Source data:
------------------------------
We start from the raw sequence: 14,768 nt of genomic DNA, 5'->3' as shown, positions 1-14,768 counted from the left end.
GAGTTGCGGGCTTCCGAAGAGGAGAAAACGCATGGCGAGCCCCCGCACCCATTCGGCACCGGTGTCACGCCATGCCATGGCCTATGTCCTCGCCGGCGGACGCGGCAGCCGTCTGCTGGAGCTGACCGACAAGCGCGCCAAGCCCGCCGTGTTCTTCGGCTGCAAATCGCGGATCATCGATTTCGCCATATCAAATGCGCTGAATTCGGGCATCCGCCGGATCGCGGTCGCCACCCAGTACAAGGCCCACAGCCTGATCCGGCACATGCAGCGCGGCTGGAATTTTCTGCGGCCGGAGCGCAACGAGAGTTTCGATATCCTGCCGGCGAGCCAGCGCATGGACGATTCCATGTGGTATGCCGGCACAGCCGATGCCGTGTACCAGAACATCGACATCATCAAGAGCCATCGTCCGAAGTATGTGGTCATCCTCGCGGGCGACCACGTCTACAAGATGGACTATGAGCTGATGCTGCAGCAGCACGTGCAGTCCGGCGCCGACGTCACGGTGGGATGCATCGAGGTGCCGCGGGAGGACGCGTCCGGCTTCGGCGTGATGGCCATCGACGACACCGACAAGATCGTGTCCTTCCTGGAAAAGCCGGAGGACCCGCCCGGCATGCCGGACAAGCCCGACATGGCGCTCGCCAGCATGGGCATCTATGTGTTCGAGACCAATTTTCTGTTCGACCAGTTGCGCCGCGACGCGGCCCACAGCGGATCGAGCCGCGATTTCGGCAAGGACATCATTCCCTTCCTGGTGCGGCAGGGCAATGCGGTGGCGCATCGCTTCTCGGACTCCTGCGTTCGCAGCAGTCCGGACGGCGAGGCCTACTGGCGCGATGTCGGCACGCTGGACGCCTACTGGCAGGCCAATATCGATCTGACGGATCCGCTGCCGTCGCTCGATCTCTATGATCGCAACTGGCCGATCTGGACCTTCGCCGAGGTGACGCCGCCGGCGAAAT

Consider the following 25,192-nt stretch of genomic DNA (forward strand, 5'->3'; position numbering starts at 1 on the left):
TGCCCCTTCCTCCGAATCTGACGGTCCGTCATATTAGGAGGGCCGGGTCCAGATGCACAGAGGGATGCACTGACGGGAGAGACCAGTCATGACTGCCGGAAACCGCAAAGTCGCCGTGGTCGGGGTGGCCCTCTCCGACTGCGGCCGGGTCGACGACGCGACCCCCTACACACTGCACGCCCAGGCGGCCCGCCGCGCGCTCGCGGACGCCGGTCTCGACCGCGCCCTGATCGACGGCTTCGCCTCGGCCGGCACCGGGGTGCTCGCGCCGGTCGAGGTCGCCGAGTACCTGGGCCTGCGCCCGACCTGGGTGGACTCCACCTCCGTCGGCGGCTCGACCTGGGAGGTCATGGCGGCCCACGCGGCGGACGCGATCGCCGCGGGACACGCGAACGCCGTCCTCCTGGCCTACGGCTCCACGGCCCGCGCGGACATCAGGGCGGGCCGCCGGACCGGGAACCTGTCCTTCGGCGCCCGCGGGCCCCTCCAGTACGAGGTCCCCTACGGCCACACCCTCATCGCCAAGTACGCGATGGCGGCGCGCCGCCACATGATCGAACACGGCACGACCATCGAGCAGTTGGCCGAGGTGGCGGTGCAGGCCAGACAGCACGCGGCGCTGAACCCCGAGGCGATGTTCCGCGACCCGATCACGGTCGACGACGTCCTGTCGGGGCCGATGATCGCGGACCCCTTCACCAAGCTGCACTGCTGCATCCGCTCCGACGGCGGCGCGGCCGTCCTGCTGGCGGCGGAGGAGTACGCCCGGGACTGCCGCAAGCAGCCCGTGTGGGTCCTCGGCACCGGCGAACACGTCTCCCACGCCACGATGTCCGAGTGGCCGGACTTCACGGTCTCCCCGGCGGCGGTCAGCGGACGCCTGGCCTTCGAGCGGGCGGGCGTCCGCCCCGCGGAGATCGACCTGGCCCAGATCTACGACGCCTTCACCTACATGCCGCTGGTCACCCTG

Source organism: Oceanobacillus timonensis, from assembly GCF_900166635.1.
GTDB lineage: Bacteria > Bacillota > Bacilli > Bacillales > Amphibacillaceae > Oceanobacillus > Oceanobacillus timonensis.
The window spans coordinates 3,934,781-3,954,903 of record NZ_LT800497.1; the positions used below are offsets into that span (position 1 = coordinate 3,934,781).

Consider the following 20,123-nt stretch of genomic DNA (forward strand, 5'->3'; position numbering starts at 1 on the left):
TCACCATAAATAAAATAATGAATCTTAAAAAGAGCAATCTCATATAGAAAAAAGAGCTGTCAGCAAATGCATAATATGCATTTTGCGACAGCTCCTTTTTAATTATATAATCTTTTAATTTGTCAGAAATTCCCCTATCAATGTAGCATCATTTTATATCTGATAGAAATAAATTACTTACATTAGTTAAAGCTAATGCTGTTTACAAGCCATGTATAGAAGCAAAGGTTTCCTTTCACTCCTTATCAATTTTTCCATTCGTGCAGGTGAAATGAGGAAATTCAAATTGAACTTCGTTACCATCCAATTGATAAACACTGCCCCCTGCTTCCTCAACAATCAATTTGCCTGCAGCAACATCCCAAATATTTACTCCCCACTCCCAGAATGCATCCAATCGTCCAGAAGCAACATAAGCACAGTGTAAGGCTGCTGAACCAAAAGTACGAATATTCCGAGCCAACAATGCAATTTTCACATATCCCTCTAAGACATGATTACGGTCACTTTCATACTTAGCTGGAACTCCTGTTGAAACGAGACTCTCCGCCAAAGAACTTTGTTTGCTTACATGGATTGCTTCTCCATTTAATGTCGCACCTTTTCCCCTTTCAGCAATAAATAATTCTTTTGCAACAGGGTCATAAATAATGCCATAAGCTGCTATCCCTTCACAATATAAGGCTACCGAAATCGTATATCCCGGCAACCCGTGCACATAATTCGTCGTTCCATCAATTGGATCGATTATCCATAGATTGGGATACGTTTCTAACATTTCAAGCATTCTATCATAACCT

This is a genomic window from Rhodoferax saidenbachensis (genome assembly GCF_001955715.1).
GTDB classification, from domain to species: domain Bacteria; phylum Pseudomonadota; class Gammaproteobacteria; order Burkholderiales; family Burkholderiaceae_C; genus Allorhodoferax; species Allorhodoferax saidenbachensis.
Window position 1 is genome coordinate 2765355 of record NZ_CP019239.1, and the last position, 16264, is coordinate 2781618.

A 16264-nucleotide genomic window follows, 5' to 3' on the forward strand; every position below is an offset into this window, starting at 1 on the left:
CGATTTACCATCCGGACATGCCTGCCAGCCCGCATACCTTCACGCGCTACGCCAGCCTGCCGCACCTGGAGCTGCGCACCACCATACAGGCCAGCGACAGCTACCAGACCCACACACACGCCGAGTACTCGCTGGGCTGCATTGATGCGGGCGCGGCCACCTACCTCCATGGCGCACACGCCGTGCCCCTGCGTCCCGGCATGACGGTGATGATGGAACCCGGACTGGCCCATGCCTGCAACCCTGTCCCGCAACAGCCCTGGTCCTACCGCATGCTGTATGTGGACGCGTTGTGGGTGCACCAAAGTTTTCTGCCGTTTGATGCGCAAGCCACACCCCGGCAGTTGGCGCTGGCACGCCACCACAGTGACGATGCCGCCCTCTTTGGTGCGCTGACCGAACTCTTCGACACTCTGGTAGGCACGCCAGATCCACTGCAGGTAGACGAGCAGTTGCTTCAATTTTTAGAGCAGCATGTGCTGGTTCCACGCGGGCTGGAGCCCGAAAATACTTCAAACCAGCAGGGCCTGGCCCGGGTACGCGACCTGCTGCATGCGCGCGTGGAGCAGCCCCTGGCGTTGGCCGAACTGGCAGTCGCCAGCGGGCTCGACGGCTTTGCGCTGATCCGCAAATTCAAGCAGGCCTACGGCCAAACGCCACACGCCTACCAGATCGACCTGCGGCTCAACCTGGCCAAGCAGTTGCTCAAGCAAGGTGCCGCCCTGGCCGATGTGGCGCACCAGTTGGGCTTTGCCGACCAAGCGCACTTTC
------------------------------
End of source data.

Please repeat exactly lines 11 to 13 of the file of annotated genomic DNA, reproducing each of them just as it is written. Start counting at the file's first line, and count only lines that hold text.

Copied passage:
GTDB classification, from domain to species: domain Bacteria; phylum Pseudomonadota; class Gammaproteobacteria; order Burkholderiales; family Burkholderiaceae_C; genus Allorhodoferax; species Allorhodoferax saidenbachensis.
Window position 1 is genome coordinate 2765355 of record NZ_CP019239.1, and the last position, 16264, is coordinate 2781618.

A 16264-nucleotide genomic window follows, 5' to 3' on the forward strand; every position below is an offset into this window, starting at 1 on the left: